Zen Master Thich Nhat Hanh

Zen Master Thich Naht Hanh Image by Geoff Livingston via Flickr

Not all events are launches, openings, award shows, parties or weddings.  Here’s a twist, a lecture event.

Yesterday, I attended a lecture that was the ultimate Zen event in a city known more for zealots than Zen.   Vietnamese Zen Buddhist Master Thich Nhat Hanh delivered the Annual Walter Capps-Bill Emerson Memorial Lecture, before a capacity crowd of members of congress, their families, congressional staff and others linked to the Washington, D.C. world of politics.  It was co-hosted by The Faith & Politics Institute and the United States Institute of Peace.   Yes, Thich Nhat Hanh is the same Zen master and peace activist who Martin Luther King, Jr. nominated for a Nobel Peace Prize in 1967 and he was on the Hill talking about mindfulness and peace.

Closing Song Sung by Nun

From the moment I walked into the Coolidge Auditorium at the Library of Congress and saw the 84-year-old Zen master center stage meditating with other brown-robed nuns and monks, I felt transformed to another space through the aura of calmness that permeated the place.   I knew this was not a typical Capitol Hill activity.   The room exuded an uncommon trait for a Hill event, there was an authentic warmth, a sense of peace and mindfulness, no visible stress, black and grey were replaced with soft browns and tan colors and no checking Blackberrys or cell phones.   Naturally, Thich Nhat Hanh’s presence along with his talk, “Path Toward Peace: Cultivating Clarity, Compassion and Courage in Political Life,” and his soft, unhurried voice set the tone for the relaxing Zen experience and for bringing the “miracle of mindfulness to Capitol Hill.”    By the way, the next day the Zen master was offering the practice of mindfulness with members of congress during an overnight retreat with the idea “that a community of mindfulness practitioners is very well positioned to engage in the type of quality-focused congressional outreach that we know is most influential.”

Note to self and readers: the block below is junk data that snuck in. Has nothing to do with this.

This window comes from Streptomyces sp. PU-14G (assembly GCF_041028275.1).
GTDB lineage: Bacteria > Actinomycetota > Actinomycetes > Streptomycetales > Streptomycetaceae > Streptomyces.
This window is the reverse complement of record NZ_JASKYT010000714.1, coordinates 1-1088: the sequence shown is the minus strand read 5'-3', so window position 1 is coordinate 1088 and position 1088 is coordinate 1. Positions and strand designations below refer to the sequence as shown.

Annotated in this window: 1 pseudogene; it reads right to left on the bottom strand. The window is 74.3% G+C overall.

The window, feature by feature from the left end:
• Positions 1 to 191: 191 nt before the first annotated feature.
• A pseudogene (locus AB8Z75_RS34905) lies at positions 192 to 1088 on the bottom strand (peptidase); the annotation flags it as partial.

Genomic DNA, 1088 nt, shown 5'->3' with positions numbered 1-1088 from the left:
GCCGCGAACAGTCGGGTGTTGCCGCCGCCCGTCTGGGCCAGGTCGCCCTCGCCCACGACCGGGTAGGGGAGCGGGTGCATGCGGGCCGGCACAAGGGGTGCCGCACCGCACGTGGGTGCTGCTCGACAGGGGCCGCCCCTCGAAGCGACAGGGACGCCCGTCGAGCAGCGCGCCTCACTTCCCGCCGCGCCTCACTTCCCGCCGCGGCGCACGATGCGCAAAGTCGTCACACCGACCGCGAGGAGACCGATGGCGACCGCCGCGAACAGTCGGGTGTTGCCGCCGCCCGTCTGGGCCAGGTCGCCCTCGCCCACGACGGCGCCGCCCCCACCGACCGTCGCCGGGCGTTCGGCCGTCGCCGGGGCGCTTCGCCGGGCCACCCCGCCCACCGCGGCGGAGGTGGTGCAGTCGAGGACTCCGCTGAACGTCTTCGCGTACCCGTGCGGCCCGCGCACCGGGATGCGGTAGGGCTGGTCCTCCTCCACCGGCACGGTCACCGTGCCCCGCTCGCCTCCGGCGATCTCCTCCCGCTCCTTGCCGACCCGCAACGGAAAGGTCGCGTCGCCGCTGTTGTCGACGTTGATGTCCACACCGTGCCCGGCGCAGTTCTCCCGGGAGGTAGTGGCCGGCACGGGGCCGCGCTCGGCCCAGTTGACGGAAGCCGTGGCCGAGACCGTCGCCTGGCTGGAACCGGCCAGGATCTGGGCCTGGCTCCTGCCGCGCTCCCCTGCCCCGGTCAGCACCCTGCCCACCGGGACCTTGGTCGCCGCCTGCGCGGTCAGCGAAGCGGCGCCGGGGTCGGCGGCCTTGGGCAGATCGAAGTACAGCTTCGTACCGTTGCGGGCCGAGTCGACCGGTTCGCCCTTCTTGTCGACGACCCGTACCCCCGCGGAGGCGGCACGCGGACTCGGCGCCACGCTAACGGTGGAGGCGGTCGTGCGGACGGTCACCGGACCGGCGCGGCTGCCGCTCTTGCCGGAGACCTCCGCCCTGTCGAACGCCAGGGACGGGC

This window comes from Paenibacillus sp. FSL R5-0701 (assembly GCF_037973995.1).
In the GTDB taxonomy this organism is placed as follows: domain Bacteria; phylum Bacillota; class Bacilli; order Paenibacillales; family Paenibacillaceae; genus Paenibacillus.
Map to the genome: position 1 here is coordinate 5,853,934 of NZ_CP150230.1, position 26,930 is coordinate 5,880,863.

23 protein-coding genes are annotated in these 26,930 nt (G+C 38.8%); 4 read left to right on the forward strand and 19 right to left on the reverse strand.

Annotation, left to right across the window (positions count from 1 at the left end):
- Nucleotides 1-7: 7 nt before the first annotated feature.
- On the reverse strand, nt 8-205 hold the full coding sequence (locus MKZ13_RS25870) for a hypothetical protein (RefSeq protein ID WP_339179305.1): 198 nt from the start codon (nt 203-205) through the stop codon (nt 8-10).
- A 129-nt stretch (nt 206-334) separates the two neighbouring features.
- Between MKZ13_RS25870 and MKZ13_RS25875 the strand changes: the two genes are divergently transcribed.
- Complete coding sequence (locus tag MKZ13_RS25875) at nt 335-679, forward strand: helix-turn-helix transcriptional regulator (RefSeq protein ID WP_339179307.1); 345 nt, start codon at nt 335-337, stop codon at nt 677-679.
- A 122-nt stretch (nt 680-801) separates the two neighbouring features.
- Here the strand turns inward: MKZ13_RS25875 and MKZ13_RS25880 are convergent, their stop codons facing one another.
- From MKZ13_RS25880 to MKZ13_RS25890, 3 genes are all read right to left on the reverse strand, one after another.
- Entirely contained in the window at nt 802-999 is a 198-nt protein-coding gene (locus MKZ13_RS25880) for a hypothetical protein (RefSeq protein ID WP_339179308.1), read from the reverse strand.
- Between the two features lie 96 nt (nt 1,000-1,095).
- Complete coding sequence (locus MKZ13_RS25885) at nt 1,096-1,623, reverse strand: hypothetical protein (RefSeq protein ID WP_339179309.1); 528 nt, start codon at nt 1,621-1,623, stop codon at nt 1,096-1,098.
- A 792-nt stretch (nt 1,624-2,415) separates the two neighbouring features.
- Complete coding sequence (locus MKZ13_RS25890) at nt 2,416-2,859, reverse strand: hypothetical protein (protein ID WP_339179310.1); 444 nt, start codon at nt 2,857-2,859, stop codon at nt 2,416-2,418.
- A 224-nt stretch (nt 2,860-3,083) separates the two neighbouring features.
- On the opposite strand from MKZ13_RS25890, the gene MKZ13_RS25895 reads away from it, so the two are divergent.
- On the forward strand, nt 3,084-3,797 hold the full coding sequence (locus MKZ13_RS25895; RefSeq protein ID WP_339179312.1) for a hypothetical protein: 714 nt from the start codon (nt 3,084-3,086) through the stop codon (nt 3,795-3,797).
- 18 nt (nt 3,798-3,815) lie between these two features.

Thich Naht Hanh at Library of Congress

Calm became cool for one evening on Capitol Hill.   That’s unique.   It would be wonderful to see more mindful conversations in Congress.    That might take some courage.   But Thich Nhat Hanh did say, “courage is power” so the powerful may consider the option.

This Zen experience proved that all events don’t have to be loud to have deep impact.  Creating the right atmosphere and adhering to good intentions make all the difference in producing the outcome you want for any event.

That’s been one of my mantras — focus and simplicity. Simple can be harder than complex: You have to work hard to get your thinking clean to make it simple. But it’s worth it in the end because once you get there, you can move mountains.” (Steve Jobs, 1998)

Steve Jobs changed the world.  He understood how to deliver a great event.  Give people simple style.  Give them a new design.  Give them what they want—an experience.  And he did that with the release of iTunes, iPod, iPad and more.  Steve Jobs simply thought differently.